East Grand Forks voted to move ahead with a $4.4 million wastewater pond decommissioning project Tuesday, ending a bidding process that drew criticism from some City Council members and required a legal opinion from the city attorney to determine public bidding laws were followed.

The City Council voted 6-1, to award the bid to Burski Excavating, an Illinois-based contractor, over East Grand Forks company R.J. Zavoral and Sons Inc. City Council member Henry Tweten voted against the bid and Marc DeMers abstained.

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The bidding process had been brought into question after Dan Zavoral told the council his company had a different interpretation of Minnesota Pollution Control Agency rules when putting together its bid and asked for the process to be redone at an Oct. 24 work session meeting. Council members asked City Attorney Ronald Galstad to conduct a review of the process to ensure both companies had the same information.

Galstad found the city had not violated Minnesota public bidding law in its process, as did an outside law firm hired by the city to conduct a review.

R.J. Zavoral and Sons submitted a $4.87 million bid, about $460,000 higher than Burski Excavating.On Oct. 24 Ron Zavoral told the council they used a different formula to estimate certain costs based on a understanding the MPCA would have a higher factor of constraints for removing bio-solid materials than it did.

Tweten wanted to rebid the project to ensure that all parties had made their bids based on the same information in a call for fairness.

"I don't think this passes the smell test," Tweten said Tuesday.

Council President Mark Olstad said the process had been fair and told Tweten his remarks were harmful and mischaracterizing the process.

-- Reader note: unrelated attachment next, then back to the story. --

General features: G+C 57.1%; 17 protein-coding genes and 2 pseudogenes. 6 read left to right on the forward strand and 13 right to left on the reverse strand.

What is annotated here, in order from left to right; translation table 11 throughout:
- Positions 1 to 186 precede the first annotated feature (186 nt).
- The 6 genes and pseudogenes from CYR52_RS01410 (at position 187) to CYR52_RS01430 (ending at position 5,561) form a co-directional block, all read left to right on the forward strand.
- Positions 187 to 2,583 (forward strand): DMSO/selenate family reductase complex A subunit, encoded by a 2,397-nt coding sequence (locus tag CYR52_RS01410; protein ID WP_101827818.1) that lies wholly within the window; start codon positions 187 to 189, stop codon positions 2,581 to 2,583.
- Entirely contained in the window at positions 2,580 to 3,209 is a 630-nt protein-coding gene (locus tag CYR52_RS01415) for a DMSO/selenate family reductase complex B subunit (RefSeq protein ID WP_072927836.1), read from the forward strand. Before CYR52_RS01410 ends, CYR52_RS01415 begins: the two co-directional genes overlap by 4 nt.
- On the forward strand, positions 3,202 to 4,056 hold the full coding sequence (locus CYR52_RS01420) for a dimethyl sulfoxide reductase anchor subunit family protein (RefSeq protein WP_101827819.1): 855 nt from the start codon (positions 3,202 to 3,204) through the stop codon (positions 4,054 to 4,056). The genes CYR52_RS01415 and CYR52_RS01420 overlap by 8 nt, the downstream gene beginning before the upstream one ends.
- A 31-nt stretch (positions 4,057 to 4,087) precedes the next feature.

"Nothing was changed when both companies put their bids in," Olstad said. "I don't appreciate it. I don't appreciate the fear factor and lies that you're trying to portray that something happened."

Olstad said he didn't like that Tweten was making it seem as if something had been done intentionally to give one company an advantage. He said the council was right to move ahead with the low bid instead of restarting the process because there was no guarantee the city would get a better price.

City Engineer Steve Emery told the council last month the city had a pre-bid meeting for the project that included a site visit so contractors could understand the scope of the project. Emery told council members both bidders had received the same parameters for the project.

Bids for the pond decommissioning were due Sept. 20. On Sept. 14, one addendum to the project was published to bidders.

Last year, the council awarded R.J. Zavoral and Sons a $5.4 million contract to construct a wastewater interconnect between East Grand Forks and Grand Forks. The pond decommissioning is considered the second leg of the total $10 million project.

Groundbreaking on the interconnect project is scheduled for Nov. 20, according to City Administrator David Murphy.

The total project has come in slightly under its project budget, which Murphy remarked was "somewhat rare."

Funding for both legs of the project was largely provided by the Minnesota bonding bill.